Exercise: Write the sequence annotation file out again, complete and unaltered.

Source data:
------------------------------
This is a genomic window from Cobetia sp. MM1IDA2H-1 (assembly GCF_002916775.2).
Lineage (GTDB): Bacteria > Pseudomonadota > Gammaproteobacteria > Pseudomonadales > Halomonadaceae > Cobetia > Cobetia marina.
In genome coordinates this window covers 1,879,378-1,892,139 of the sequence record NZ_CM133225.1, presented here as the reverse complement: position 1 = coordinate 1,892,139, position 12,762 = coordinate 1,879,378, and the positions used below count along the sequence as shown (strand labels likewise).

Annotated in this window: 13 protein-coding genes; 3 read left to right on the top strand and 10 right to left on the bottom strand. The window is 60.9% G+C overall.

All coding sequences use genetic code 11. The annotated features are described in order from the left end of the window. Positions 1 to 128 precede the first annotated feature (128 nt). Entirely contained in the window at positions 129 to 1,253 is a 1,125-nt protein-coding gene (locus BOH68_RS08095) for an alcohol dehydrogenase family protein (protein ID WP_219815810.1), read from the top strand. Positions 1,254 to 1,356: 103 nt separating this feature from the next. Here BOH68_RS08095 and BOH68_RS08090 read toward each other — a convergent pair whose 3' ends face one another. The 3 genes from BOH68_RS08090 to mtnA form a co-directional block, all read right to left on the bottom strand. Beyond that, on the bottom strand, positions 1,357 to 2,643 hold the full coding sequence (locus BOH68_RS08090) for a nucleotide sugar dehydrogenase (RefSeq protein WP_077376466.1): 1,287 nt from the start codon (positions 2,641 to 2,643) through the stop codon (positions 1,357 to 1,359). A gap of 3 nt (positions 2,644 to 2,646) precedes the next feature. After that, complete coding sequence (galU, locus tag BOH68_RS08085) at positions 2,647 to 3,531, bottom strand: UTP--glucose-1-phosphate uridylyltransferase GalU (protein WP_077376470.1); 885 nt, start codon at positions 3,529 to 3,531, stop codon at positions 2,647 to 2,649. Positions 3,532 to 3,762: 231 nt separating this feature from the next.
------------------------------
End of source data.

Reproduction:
This is a genomic window from Cobetia sp. MM1IDA2H-1 (assembly GCF_002916775.2).
Lineage (GTDB): Bacteria > Pseudomonadota > Gammaproteobacteria > Pseudomonadales > Halomonadaceae > Cobetia > Cobetia marina.
In genome coordinates this window covers 1,879,378-1,892,139 of the sequence record NZ_CM133225.1, presented here as the reverse complement: position 1 = coordinate 1,892,139, position 12,762 = coordinate 1,879,378, and the positions used below count along the sequence as shown (strand labels likewise).

Annotated in this window: 13 protein-coding genes; 3 read left to right on the top strand and 10 right to left on the bottom strand. The window is 60.9% G+C overall.

All coding sequences use genetic code 11. The annotated features are described in order from the left end of the window. Positions 1 to 128 precede the first annotated feature (128 nt). Entirely contained in the window at positions 129 to 1,253 is a 1,125-nt protein-coding gene (locus BOH68_RS08095) for an alcohol dehydrogenase family protein (protein ID WP_219815810.1), read from the top strand. Positions 1,254 to 1,356: 103 nt separating this feature from the next. Here BOH68_RS08095 and BOH68_RS08090 read toward each other — a convergent pair whose 3' ends face one another. The 3 genes from BOH68_RS08090 to mtnA form a co-directional block, all read right to left on the bottom strand. Beyond that, on the bottom strand, positions 1,357 to 2,643 hold the full coding sequence (locus BOH68_RS08090) for a nucleotide sugar dehydrogenase (RefSeq protein WP_077376466.1): 1,287 nt from the start codon (positions 2,641 to 2,643) through the stop codon (positions 1,357 to 1,359). A gap of 3 nt (positions 2,644 to 2,646) precedes the next feature. After that, complete coding sequence (galU, locus tag BOH68_RS08085) at positions 2,647 to 3,531, bottom strand: UTP--glucose-1-phosphate uridylyltransferase GalU (protein WP_077376470.1); 885 nt, start codon at positions 3,529 to 3,531, stop codon at positions 2,647 to 2,649. Positions 3,532 to 3,762: 231 nt separating this feature from the next.